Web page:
That said, it’s time to go out training again.  I’m trying to hit 4-5 hours per day of training on the glacier. Sounds like a lot, I know. But how will I know if I can do it or not if I don’t try?  Here are a few pictures from the week so far: 

Sadie fired up in the helicopter

View from the Helicopter, approaching the training facility

Alpine Air gets us here safely... 

Welcome to camp! Goodbye heli... 

The first session was sunny... 

Boys team leaning on their poles after a hard interval set in the clouds

Most of the pictures published are of the gorgeous days.... many days look exactly like this. Where is the track? Or if it's a downhill - "WHERE IS THE NEXT WAND!?"

Forty loafs of bread for carbo loading athletes! 

…. As much or more, as good or better! Think about it! 

Friday, June 3, 2011

Sometimes taking a step forward means taking a step back

My new-found athletic career started off as being a coach for Alaska Pacific University's Nordic Ski Center.  I was offered the job after a successful interaction working with Erik Flora (now Program Director) at Junior Olympics in Houghton, Michigan.  At the time I was working as a part time coach for an Anchorage High School program and part time at an Environmental Consulting Agency in downtown Anchorage. When I was offered the job to be a full time ski coach I jumped at the opportunity.  Although it had it's inherent risks (would I like it? Did I want to take a pay cut?) I left the company I worked for on good terms and was assured that if my life on skis didn't work out I would be welcomed back to the office anytime. Five years later here I am still at APU. However, my capacity has changed.  As I've explained it before I went from a full time coach to a full time coach, part time athlete, to a full time athlete, part time coach to where I am today... A full time athlete and a part, part, part time coach.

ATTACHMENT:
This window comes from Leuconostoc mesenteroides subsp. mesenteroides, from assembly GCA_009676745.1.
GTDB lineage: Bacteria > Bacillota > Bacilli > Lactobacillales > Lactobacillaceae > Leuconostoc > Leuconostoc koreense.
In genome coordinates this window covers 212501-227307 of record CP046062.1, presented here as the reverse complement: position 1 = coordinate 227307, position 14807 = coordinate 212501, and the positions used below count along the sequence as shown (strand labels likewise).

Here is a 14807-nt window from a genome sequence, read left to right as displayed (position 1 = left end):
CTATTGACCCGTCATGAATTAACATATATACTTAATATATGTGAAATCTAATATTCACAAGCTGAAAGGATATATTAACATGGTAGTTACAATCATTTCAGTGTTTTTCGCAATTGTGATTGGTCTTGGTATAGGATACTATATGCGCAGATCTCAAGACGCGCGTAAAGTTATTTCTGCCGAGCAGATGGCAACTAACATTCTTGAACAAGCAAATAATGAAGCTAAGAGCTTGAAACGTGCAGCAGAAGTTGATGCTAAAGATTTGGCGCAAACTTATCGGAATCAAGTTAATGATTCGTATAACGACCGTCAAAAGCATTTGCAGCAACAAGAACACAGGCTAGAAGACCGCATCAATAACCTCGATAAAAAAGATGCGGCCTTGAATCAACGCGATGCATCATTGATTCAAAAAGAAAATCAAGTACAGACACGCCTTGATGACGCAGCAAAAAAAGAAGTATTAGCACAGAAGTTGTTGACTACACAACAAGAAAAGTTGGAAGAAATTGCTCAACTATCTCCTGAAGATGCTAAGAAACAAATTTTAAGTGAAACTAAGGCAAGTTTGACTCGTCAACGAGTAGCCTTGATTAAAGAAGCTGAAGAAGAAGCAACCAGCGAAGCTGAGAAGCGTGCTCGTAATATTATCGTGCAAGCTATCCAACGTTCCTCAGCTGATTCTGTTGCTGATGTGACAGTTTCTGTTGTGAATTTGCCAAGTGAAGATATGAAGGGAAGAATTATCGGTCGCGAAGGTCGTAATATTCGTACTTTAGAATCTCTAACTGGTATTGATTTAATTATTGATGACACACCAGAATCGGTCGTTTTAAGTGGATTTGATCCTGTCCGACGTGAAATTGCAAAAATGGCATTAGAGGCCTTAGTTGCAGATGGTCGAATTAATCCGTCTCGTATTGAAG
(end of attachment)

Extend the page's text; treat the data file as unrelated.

The year that I made the Olympics (2009-2010 season) I didn't even have a full training log to show. Last year was my first full year chasing the ski dream and I was able to improve upon my International results from the Olympics at World Championships in Oslo.  

I plan to begin racing the 2011-2012 season in Europe rather than West Yellowstone taking advantage of my Period 1 World Cup start rights earned from last season's overall Super Tour win.  My travels will start off in Beitestolen, Norway and continue onto racing weekends in Kuusamo Finland, Dusseldorf Germany, Davos Switzerland, and Rogla Slovenia.  My goal, naturally, is to improve upon my International results thus far; in order to do so, I've taken a look at my training and had made some personal evaluations as to what I can do better - what I can do more of, how I can improve and consequently, accomplish my goals. Last year I attended two glacier camps, this year, the plan is to attend four.  The obvious goal is more time on snow but the supplemental goal is to improve my efficiency in soft and tricky snow conditions. 

In addition to ski racing goals, I have slowly and quietly been chasing another goal - that is, a master's degree.  Yes, even ski racers need outside stimulus :)  I, for one, have never been someone who has too much of a narrow focus.  If anything I am the opposite - I like to do too many things.  I am an expert multi-tasker.  That said, I realize this and have fully come to terms with the fact that it could take me 6 years to get a 1.75 year degree. Right now I am in the beginning of an accelerated summer semester where I am taking two courses. The classes end July 11th but that is not without attending two weeks of online class from Eagle Glacier! I may need to hide out in the waxing connex to get some piece and quiet but I will make it happen!  Needless to say, my goals for the next six weeks are training and school.  I don't expect to have much time for anything else.